We need Christians to work to prevent orphans. Systemic changes in the foster care system, addressing poverty, HIV/AIDS, and malaria, and finding creative ways to come around a single mom to truly be her family are a few of many the ways orphan prevention can happen. This can only happen in a way that brings glory to God and truly meets the needs of these individuals through the gospel of Jesus Christ.
We need churches full of people who understand what it means to have been adopted into the family of God so that they support, encourage, and walk with families who adopt children. Adoptive moms often say that they do not feel understood or loved by their church members’ callous or heartless comments in relation to their adopted children. The theology of adoption rightly taught and applied will create a Christian culture where that does not happen.
Those are just a few of the countless examples of why, on a macro level, our message is necessary. However, on a micro level, there are innumerable examples as well. As Megan Hill wrote in her blog post the adoption-blogging world well documents that adoption is not an easy task. It is well known that there are difficulties and pain involved. It should never be romanticized. I became involved with Together for Adoption after speaking to multiple couples who had decided to disrupt their foster care placements. Since then, I have spoken with families who have dissolved their adoptions. Many of the women I speak with are depressed and crushed under the weight of their children’s extreme needs.
Dissolution of adoption should never happen. Christians need to be equipped to endure with joy the suffering involved with a difficult foster care placement until that child can be reunited with their biological family or placed with a forever family. The theology of adoption can equip Christians to have a persevering love with difficult children who resist our love.
There is a great need for children to be adopted that are older or who have special needs. Many of us may be called to welcome in a teenager at the cost of our own desires for healthy babies. The gospel, in particular the doctrine of adoption, equips Christians to make self-denying choices like these. It equips us to make these choices not as a part of a personal crusade to save the world one child at a time, but as a part of God’s mission to display his love and glory to everyone, especially the most vulnerable.
We must have a love that is so unique, so counter-cultural that we are able to love children that the world does not want, the kind of children that the world would deem undesirable and unlovable. This unique love can only come after drinking from the well of God’s love for his Son, which, by the wonderful grace of adoption, has been poured out to us.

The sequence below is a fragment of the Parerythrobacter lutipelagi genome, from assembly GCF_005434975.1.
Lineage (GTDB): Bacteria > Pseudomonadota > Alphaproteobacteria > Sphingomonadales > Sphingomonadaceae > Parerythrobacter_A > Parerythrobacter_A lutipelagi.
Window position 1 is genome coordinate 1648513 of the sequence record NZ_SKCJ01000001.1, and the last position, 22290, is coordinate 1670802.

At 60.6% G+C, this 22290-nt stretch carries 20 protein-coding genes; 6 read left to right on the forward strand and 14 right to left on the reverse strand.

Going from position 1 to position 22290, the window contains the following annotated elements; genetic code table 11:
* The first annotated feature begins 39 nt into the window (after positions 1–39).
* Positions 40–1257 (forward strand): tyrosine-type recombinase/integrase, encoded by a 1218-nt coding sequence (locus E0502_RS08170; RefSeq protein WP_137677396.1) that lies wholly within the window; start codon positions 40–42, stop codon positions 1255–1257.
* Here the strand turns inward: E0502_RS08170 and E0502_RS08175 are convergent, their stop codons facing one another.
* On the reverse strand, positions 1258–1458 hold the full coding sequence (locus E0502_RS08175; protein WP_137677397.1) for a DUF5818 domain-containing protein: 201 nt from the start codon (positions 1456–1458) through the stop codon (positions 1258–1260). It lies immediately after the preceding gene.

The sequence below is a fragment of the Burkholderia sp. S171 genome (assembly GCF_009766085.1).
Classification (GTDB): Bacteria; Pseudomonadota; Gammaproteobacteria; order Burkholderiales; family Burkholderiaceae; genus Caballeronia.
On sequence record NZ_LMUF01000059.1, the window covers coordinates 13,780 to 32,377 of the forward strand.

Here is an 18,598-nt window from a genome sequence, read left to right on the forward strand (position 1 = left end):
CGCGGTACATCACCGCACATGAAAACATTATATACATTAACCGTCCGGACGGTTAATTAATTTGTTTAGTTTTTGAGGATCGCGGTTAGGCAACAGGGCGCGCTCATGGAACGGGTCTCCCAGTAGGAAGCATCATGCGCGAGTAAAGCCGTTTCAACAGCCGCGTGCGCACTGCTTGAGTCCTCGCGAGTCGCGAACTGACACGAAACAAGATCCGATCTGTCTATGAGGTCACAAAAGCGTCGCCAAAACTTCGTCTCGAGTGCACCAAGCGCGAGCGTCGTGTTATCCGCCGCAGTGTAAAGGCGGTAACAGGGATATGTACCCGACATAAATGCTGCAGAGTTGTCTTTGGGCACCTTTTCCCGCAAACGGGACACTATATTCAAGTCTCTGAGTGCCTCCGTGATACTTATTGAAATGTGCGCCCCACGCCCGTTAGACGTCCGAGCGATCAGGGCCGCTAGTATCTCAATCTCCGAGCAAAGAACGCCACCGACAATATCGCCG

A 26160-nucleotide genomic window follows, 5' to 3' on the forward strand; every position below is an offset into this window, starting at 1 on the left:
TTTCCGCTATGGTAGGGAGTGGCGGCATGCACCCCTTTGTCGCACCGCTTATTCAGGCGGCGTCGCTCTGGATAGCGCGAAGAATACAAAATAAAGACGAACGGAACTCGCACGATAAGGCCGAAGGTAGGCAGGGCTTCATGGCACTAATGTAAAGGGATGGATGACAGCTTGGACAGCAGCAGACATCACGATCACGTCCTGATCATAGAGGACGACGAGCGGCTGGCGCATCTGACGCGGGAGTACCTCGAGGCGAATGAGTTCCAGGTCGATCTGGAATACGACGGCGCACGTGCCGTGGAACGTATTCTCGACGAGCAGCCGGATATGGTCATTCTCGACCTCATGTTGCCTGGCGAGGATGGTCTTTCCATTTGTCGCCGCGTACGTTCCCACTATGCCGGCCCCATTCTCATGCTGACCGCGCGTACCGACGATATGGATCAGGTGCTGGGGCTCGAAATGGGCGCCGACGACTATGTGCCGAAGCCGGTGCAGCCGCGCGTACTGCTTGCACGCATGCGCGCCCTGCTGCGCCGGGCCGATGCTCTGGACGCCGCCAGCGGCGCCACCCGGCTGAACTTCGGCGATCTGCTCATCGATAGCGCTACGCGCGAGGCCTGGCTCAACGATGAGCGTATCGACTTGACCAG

Lastly, I would like to briefly speak to the infertility issue. Infertility is a great loss and terrible suffering for so many. Anyone who has walked the painful road of infertility will tell you that adoption cannot solve that problem. Being able to adopt a child into your family is a blessing in and of itself. I have heard countless women express to me how thankful they are for their adoptive children and how they hope their child never thinks that they adopted them because they were infertile. As Megan Hill rightly says, we adopt our children because we want them, because we loved them. But it goes beyond that. We adopt them because they needed us and not because we need them.
Parenting never goes well with biological or adoptive children when we seek our children to meet a need within us. Rather, we make the sacrifices we do, joyfully, to raise our children out of an overflow of what God has done for us. Of course, we can agree that our children bless us. Children are a sanctifying grace from the Lord. Our children are a wonderful gift, but that gift must always remain in the place God intended it to be. A gift that points us to the wonderful gift giver who meets all our wants and desires with himself, our Father God.
Adopting simply to meet our own desire for a child also minimizes the pain and loss that child experiences. The loss of their biological family is a loss that happened only as a result of our broken and sinful world. How thankful I am to be my children’s mother. And yet, I weep every time I pray for their biological mother who is unable to be their mama. I adopted my children to meet their deep, desperate need for a mother, which means they experienced a deep and painful loss. As their mother, I wish I could protect them from the pain of the loss of their biological family. I wish when we had our “why?” discussions I could make it as simple as “because I wanted children.” But that would not answer the hurting cry of their heart that knows this is not the way it was meant to be.
Instead, I give my children a larger story in which they can live in as I paint a picture for them of our God who deeply understands their loss. I show them our God who experienced even greater loss; the loss of his only begotten Son and that terrible and horrific loss was the greatest act of love this universe has ever known. It is the very loss that restored me into a relationship with God. The God who adopted me into his family through the sweet blood of Jesus is the same God that has filled me with a deep love for them.